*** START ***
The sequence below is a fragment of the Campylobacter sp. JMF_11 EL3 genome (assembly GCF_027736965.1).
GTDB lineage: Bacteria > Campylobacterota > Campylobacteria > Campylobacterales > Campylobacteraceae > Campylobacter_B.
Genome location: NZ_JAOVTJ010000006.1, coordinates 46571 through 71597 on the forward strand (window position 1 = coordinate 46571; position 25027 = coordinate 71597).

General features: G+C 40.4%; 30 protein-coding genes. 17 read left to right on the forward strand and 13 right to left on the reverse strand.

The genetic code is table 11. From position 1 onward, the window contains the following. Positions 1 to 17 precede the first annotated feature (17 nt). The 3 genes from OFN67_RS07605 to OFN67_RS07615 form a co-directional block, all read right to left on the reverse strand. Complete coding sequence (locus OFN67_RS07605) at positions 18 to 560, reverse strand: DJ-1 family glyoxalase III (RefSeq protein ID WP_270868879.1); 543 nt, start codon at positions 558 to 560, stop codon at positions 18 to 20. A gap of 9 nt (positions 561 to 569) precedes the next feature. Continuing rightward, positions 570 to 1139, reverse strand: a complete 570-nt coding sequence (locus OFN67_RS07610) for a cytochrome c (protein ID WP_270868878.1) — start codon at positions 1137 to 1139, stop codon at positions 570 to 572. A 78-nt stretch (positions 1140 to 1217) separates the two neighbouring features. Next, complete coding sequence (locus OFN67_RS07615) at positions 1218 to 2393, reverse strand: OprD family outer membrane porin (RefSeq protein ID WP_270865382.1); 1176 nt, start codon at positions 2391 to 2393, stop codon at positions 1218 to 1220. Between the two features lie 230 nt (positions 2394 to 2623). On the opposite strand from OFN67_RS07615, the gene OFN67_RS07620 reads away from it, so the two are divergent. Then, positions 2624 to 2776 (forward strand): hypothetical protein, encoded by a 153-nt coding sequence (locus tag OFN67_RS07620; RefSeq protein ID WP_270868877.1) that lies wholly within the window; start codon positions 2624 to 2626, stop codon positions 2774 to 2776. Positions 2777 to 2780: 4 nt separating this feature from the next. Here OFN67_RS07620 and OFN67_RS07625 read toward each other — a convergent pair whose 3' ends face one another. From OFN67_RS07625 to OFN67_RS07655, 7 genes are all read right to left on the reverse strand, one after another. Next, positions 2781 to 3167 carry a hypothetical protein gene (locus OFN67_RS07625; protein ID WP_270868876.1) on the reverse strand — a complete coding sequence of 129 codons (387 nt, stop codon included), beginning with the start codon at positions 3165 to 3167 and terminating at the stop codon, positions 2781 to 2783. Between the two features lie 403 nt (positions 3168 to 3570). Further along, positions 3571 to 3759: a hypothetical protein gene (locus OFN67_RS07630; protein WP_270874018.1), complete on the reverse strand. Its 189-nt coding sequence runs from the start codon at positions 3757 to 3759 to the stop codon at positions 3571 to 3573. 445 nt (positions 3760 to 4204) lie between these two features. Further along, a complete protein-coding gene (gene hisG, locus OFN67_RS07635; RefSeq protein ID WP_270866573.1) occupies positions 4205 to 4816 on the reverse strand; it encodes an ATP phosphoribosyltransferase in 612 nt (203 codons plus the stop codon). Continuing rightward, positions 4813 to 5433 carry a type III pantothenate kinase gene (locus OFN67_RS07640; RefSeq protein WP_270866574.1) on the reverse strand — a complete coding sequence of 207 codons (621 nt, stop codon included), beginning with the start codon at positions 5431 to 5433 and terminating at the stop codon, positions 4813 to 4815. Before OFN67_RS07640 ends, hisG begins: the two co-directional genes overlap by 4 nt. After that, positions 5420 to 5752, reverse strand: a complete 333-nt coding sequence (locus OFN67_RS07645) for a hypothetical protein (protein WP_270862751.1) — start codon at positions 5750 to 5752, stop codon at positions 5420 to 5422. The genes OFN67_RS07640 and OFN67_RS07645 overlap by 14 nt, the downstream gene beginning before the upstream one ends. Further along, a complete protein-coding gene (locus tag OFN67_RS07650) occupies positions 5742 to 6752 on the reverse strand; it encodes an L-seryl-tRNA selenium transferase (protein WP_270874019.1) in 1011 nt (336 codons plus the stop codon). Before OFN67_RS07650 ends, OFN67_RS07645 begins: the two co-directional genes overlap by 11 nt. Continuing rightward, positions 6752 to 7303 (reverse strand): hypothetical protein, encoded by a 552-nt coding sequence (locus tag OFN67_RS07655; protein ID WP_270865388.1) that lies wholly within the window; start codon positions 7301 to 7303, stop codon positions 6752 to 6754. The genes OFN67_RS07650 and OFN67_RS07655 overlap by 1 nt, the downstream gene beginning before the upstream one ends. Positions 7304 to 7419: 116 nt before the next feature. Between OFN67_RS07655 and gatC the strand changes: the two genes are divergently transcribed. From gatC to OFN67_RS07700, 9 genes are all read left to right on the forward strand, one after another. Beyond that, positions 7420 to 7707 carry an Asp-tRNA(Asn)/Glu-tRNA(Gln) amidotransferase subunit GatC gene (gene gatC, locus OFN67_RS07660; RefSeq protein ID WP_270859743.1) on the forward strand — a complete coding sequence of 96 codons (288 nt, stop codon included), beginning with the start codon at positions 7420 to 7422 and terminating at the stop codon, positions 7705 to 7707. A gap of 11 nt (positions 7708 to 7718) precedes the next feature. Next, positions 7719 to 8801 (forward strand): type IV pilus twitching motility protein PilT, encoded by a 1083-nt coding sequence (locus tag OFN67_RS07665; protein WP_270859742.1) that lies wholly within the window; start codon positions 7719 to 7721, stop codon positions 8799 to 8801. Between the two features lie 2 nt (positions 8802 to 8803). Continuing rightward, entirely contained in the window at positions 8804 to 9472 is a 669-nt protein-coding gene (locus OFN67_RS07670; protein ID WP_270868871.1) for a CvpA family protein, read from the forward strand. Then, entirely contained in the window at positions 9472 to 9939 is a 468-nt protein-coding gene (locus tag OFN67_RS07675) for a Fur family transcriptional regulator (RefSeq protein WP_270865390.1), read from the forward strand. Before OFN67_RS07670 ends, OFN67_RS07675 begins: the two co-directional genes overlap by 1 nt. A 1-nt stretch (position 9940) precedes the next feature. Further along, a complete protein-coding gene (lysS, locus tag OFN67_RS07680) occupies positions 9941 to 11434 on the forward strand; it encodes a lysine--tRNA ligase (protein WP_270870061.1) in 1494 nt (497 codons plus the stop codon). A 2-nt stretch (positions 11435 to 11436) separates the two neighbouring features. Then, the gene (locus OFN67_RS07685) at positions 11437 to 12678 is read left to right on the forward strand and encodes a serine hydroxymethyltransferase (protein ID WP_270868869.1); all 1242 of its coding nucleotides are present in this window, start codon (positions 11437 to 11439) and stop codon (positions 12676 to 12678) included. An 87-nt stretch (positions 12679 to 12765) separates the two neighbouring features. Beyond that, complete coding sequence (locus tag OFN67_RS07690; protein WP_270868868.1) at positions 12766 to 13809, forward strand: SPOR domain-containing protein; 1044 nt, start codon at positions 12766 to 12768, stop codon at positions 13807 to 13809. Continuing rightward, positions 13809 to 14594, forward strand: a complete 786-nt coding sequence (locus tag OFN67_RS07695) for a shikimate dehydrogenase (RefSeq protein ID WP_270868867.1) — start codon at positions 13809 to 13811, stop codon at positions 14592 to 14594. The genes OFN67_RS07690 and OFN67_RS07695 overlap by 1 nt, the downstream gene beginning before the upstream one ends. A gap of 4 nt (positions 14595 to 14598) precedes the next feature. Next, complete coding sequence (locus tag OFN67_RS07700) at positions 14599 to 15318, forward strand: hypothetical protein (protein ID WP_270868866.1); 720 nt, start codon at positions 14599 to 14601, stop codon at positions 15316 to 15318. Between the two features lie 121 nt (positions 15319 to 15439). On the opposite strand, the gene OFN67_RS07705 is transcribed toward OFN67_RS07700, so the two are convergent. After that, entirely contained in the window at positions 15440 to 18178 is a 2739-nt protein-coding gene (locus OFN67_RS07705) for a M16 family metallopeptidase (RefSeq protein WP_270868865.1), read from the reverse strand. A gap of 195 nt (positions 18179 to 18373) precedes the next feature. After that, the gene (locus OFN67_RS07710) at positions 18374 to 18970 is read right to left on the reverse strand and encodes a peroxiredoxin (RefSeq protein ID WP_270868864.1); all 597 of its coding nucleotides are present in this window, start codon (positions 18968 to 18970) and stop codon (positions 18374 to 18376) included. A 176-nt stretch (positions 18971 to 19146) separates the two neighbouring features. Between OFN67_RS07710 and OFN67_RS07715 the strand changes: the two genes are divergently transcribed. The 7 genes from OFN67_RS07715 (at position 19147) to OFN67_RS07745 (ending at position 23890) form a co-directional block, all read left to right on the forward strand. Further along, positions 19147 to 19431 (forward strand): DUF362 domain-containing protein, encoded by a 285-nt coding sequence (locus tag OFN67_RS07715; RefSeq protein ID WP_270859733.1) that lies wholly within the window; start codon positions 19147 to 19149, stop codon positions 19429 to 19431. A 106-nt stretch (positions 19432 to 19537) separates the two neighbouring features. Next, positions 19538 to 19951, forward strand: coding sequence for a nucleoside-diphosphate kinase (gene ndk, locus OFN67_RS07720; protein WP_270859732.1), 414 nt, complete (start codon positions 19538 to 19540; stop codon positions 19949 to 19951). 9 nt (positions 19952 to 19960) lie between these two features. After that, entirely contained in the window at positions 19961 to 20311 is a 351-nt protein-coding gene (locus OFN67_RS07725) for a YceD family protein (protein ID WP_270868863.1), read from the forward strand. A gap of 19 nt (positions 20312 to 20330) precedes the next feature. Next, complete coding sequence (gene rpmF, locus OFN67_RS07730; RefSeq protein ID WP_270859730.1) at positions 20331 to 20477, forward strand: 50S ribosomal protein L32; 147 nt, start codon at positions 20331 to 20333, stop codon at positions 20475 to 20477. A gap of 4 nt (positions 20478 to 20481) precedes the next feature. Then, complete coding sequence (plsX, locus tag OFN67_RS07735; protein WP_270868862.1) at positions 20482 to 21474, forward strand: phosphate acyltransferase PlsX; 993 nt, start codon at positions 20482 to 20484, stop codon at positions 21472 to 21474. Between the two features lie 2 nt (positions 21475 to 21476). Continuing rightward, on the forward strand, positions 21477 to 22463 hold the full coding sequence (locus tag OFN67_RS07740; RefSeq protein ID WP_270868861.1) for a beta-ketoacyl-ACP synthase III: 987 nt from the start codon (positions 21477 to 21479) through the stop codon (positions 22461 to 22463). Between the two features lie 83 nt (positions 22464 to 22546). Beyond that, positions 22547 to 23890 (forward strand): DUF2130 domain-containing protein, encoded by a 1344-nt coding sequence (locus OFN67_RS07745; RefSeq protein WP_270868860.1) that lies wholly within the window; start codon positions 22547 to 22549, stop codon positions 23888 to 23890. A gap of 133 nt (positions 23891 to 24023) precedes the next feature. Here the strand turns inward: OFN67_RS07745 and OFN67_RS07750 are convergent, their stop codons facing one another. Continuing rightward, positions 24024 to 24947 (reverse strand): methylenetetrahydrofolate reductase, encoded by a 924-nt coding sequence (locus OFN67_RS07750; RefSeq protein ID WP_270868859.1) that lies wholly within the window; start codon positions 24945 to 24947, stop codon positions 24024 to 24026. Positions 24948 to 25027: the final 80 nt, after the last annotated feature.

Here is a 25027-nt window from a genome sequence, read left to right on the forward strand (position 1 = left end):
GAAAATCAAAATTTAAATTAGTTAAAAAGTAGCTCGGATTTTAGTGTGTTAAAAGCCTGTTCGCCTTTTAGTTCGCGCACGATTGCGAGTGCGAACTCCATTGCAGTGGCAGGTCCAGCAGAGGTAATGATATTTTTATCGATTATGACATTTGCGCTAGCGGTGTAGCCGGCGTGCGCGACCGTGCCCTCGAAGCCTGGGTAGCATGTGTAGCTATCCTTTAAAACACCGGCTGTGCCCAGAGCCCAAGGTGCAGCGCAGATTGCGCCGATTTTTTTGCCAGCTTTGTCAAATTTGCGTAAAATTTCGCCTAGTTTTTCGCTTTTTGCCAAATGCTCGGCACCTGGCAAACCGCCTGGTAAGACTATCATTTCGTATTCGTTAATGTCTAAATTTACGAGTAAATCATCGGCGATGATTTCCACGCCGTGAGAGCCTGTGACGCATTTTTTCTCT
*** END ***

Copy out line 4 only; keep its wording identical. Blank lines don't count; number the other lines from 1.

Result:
General features: G+C 40.4%; 30 protein-coding genes. 17 read left to right on the forward strand and 13 right to left on the reverse strand.